FIGS. 6 and 7 illustrate a fourth embodiment of the invention which is constructed similar to the embodiments of FIGS. 1 and 5, and which is provided with the same reference numbers of said FIG. 1 and 5, followed by the small letter d. The embodiment of FIGS. 6 and 7 is provided with a raised circular boss 27 about the periphery of the bore 20d, and the upper forcereceiving surface 11d is formed on the upper end surface of the boss 27. A downwardly extending boss 28 is formed around the lower end of the bore 20d, and the lower load transmitting surface 23d is formed on the lower end thereof. A plurality of radially disposed semicircular holes 29 are formed through the lower periphery of the shock absorber 10d, and they are open to the lower force-receiving surface d. A similar plurality of openings 31 are formed through the upper periphery and communicate with the upper load transmitting surface 24d. The outer peripheral surface 14d is recessed at the lower and upper ends thereof to provide the annular or circular peripheral recesses 30 and 32, repsectively. The holes 29 and 31, and the annular recesses 30 and 32 permit air flow to the exterior of the shock absorber member 10d for heat dissipation purposes. The embodiment of FIGS. 6 and 7 functions in the same manner as the previously described embodiments.

FIG. 8 illustrates another embodiment which is similar to the embodiment of FIGS. 6 and 7, and in which the corresponding parts have been marked with the same reference numerals followed by the small letter e. The only difference between the embodiment of FIGS. 6 and 7 and the embodiment of FIG. 8 is that the cross sectional area instead of being constant, from the force-receiving surface llle and the load transmitting surface 23e outwardly to the load receiving surface 29c and the load transmitting surface 31c, increases radially outward. It has been found that the shear stress drops off as the distance outwardly from the center line of the shock absorber member increases. However, the vertical cross sectional area can be varied in accordance with the type of performance required, for example, the amount of time required to stop a given mass-speed combination, the maximum tolerable load, and the stroke required to bring about a zero velocity at the end of a stroke. FIG. 8 functions in the same manner as the previously described embodiments.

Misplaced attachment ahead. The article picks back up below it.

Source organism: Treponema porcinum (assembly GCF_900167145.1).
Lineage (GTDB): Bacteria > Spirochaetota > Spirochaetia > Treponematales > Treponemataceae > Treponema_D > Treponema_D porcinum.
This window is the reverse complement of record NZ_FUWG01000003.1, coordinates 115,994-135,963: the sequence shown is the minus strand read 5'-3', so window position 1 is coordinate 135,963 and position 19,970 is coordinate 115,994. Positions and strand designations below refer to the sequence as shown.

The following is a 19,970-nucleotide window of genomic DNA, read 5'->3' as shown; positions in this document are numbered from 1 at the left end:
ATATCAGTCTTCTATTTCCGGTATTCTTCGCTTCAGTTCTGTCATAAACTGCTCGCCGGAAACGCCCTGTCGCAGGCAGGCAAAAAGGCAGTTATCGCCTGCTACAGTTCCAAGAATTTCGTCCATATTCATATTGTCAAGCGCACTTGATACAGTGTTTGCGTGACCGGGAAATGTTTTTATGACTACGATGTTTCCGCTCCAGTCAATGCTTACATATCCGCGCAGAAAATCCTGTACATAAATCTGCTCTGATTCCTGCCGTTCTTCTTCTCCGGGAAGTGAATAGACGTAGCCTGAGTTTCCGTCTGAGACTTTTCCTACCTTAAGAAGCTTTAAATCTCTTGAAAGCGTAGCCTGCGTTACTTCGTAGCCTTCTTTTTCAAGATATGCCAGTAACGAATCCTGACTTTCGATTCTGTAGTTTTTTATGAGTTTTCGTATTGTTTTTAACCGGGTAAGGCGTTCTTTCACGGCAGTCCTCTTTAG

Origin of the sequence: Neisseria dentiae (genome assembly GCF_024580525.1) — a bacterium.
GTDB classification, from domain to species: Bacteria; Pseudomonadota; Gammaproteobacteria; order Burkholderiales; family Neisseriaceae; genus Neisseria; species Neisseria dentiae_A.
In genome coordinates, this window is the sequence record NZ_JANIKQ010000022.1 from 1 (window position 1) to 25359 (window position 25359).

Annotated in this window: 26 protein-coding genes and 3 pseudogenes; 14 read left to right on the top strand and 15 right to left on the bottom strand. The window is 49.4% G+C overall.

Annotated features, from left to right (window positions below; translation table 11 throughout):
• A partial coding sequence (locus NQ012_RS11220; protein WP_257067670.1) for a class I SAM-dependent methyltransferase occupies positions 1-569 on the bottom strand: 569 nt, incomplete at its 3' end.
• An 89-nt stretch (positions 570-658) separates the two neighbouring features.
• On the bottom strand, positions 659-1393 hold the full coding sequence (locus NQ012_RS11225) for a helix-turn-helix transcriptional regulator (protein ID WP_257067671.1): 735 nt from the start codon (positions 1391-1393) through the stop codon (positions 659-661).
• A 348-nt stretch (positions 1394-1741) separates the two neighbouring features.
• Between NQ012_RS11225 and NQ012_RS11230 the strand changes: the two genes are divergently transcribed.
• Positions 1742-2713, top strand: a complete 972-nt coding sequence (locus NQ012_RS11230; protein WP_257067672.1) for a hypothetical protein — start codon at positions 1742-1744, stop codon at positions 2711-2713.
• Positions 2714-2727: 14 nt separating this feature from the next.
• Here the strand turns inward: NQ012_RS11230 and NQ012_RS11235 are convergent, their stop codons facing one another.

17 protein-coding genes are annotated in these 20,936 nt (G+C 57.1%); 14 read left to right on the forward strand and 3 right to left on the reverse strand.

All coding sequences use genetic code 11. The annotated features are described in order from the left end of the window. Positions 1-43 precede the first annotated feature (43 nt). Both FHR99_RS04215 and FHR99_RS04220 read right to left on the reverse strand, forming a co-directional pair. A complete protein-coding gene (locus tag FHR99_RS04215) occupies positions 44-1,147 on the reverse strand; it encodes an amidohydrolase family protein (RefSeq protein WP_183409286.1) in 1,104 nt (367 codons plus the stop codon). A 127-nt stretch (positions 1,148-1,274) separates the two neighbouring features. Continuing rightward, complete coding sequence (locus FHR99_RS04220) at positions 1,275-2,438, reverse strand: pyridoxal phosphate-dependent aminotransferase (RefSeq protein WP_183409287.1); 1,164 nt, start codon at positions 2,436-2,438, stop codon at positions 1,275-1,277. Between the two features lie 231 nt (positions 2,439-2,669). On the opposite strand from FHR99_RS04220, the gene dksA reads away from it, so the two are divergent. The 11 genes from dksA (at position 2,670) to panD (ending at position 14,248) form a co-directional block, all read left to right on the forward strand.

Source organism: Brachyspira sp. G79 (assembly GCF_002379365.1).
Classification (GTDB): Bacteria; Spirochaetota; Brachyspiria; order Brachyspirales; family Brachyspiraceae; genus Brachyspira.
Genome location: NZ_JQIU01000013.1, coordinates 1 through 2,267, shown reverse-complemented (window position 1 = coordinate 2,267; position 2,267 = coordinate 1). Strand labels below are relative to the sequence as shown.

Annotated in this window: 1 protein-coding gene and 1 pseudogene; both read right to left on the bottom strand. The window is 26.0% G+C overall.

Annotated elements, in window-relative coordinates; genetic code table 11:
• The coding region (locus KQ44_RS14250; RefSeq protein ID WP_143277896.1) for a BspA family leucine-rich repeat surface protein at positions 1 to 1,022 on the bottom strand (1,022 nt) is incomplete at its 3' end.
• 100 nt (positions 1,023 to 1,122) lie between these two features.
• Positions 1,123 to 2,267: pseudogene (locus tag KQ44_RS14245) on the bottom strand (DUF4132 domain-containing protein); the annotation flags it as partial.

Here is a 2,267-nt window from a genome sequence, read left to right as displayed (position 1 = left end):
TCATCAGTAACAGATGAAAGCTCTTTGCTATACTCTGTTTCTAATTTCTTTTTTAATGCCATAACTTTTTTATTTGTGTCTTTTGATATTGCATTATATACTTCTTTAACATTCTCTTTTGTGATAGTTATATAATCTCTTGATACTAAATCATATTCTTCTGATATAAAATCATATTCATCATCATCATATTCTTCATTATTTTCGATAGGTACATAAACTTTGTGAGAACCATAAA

FIG. 9 is an elevational section view of another embodiment of the invention which is constructed in the same manner as the embodiment of FIGS. 6 and 7, and in which the corresponding parts have been marked with the same reference numerals followed by the small letter f. The only difference between the embodiment of FIGS. 6 and 7 and the embodiment of FIG. 9 is that the cross sectional area decreases from the center outwardly in a manner opposite to that shown in FIG. 8. The embodiment of FIG. 9 functions in the same manner as the previously described embodiments.